After vainly trying until bright daylight to see the enemy in order to do some damage in return, so many men were hit, and the position seemed so utterly hopeless, that I had to hoist the white flag. We had by then twenty-four men killed and six wounded. As soon as the white flag went up the Boers ceased firing at once, and stood up; every bush and ant-hill up to 100 yards' range seemed to have hid a Boer behind it. This close range explained the marvelous accuracy of their shooting, and the great proportion of our killed (who were nearly all shot through the head) to our wounded.
As we were collecting ourselves preparatory to marching off, there were one or two things which struck me; one was that the Dutchman who had presented me with eggs and butter was in earnest confabulation with the Boer commandant, who was calling him "Oom" most affectionately. I also noticed that all the male Kaffirs from the neighboring kraal had been fetched and impressed to assist in getting the Boer guns and wagons across the drift and to load up our captured gear, and generally do odd and dirty jobs. These same Kaffirs did their work with amazing alacrity, and looked as if they enjoyed it; there was no "backchat" when an order was given—usually by friend "Oom."
Again, as I trudged with blistered feet that livelong day, did I think over my failure. It seemed so strange, I had done all I knew, and yet, here we were, ignominiously captured, twenty-four of us killed, and the Boers over the drift. "Ah, B.F., my boy," I thought, "there must be a few more lessons to be learnt besides those you already know," and in order to find out what these were, I pondered deeply over the details of the fight.
How the Boers must have known of our position, and how they had managed to get close up all round within snapshooting range without being discovered. What a tremendous advantage they had had in shooting from among the bushes on the bank, where they could not be seen, over us who had to show up over a parapet every time we looked for an enemy, and show up, moreover, just in the very place where every Boer expected us to, and was watching. There seemed to be some fault in the position. How the bullets seemed sometimes to come through the parapet, and how those that passed over one side hit the men defending the other side in the back. How on the whole that "natural obstacle," the river bed, seemed to be more of a disadvantage than a protection.
Eventually the following lessons framed themselves in my head—some of them quite new, some of them supplementing those four I had already learnt:
5. With modern rifles, to guard a drift or locality does not necessitate sitting on top of it (as if it could be picked up and carried away), unless the locality is suitable to hold for other and defensive reasons. It may even be much better to take up your defensive position some way from the spot, and so away from concealed ground, which enables the enemy to crawl up to very close range, concealed and unperceived, and to fire from cover which hides them even when shooting. It would be better, if possible, to have the enemy in the open, or to have what is called a clear "field of fire."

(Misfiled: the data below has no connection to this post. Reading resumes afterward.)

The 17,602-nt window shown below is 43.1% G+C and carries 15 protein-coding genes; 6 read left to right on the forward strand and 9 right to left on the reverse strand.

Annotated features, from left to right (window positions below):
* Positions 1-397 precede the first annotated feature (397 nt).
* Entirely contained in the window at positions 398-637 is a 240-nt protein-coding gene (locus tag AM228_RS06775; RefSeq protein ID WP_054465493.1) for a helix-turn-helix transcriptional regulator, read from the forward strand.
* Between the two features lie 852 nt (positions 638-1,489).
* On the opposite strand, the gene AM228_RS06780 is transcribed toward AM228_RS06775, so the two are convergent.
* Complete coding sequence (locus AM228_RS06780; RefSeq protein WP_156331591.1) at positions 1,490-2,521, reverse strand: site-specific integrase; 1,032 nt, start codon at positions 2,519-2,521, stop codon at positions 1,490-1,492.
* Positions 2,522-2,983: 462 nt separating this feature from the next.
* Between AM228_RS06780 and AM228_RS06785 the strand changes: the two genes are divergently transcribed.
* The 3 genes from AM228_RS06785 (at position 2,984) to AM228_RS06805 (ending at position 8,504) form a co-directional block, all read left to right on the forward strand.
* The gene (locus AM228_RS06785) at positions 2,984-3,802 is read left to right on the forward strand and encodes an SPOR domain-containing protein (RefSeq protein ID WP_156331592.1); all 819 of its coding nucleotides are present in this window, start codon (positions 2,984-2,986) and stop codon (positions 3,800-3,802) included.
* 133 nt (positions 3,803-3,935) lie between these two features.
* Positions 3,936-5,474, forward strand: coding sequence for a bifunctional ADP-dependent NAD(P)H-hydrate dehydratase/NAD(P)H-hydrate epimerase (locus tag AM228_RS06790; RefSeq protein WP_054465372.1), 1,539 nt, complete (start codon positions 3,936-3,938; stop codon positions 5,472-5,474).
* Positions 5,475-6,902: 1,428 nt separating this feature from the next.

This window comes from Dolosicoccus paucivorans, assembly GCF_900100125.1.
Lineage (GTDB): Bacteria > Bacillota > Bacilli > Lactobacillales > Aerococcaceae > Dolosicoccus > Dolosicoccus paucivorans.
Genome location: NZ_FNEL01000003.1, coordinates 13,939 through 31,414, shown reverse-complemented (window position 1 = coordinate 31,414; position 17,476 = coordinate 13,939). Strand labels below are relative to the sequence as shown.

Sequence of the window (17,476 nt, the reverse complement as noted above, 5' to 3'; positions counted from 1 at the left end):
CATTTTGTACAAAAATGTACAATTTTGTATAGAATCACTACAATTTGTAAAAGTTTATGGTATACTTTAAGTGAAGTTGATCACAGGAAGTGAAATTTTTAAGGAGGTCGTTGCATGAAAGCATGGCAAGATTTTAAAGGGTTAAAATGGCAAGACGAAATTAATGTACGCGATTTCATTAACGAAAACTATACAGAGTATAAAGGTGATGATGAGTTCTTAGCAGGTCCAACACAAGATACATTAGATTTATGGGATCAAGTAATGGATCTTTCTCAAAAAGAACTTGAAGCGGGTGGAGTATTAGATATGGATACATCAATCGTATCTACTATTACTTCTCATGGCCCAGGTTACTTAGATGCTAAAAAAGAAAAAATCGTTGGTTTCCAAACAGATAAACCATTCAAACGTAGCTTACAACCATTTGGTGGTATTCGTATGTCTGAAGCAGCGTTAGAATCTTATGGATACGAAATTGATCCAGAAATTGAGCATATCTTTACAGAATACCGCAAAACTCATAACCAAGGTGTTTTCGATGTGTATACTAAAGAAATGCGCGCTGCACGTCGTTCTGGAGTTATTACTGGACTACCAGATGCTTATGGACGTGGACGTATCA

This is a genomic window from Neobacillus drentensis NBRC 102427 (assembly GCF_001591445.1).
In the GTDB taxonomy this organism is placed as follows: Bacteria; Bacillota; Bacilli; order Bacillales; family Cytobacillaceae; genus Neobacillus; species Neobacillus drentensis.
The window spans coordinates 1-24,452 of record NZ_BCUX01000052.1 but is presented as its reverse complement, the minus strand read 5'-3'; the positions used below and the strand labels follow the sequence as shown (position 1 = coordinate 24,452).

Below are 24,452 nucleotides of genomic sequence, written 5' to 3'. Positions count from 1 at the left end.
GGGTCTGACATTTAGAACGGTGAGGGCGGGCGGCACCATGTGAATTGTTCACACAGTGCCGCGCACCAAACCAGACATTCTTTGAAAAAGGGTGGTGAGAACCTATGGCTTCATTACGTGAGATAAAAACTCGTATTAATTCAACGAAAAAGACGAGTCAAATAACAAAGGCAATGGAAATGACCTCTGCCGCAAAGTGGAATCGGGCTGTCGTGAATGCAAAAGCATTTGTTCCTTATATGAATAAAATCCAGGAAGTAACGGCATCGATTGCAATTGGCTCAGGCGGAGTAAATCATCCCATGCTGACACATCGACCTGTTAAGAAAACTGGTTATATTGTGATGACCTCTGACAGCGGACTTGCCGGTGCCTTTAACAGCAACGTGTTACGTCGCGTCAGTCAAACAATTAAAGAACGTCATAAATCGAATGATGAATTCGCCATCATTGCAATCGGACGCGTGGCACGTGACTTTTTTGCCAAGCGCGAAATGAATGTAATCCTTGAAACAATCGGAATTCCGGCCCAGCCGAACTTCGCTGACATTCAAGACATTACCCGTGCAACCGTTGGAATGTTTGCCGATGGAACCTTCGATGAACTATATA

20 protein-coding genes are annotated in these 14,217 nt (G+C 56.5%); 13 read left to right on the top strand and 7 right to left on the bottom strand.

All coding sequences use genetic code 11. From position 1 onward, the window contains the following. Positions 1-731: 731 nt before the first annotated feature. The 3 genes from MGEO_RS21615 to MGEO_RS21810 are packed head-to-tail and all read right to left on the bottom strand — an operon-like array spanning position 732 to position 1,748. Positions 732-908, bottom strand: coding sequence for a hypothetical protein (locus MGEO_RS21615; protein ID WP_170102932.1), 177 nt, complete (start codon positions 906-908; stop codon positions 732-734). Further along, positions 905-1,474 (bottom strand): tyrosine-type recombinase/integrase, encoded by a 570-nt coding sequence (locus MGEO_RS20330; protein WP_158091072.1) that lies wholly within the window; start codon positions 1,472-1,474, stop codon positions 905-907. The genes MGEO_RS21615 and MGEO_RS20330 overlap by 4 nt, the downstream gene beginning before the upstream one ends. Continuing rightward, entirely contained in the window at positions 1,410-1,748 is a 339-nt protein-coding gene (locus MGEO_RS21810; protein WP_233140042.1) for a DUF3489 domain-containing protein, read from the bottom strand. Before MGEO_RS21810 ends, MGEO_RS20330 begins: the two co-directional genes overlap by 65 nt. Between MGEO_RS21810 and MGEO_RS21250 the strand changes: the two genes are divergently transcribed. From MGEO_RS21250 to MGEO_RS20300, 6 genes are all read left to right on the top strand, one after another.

A non-bullet proof parapet or shelter which is visible serves merely to attract bullets instead of keeping them out—the proof-thickness can be easily tested practically.
When fired at by an enemy at close range from nearly all round, a low parapet and shallow trench are not of much use, as what bullets do not hit the defenders on one side hit those on another.
6. It is not enough to keep strange men of the enemy's breed away from your actual defences, letting them go free to warn their friends of your existence and whereabouts—even though they do not know the details of your defences. It would be very much better to gather in all such strangers and kindly, but firmly, to take care of them, so that they should not be under temptation to impart any knowledge they may have obtained. "Another way," as the cookery book says, more economical in lives, would be as follows: Gather and warmly greet a sufficiency of strangers. Stuff well with chestnuts as to the large force about to join you in a few hours; garnish with corroborative detail, and season according to taste with whiskey or tobacco. This will very likely be sufficient for the nearest commando. Probable cost—some heavy and glib lying, but no lives will be expended.
7. It is not business to allow lazy black men (even though they be brothers and neutrals) to sit and pick their teeth outside their kraals whilst tired white men are breaking their hearts trying to do heavy labor in short time. It is more the duty of a Christian soldier to teach the dusky neutral the dignity of labor, and to keep him under guard, to prevent his going away to talk about it.
By the time the above lessons had been well burnt into my brain, beyond all chance of forgetfulness, a strange thing happened—I had a fresh dream.
"So when we take tea with a few guns, o' course you will know what to do—hoo! hoo!"—KIPLING.
I was at Duffer's Drift on a similar sunny afternoon and under precisely similar conditions, except that I now had seven lessons running through my mind.
I at once sent out two patrols, each of one N.C.O. and three men, one to the north and one to the south. They were to visit all neighboring farms and kraals and bring in all able-bodied Dutchmen and boys and male Kaffirs—by persuasion if possible, but by force if necessary. This would prevent the news of our arrival being carried around to any adjacent commandoes, and would also assist to solve the labor question. A small guard was mounted on the top of Waschout Hill as a look-out.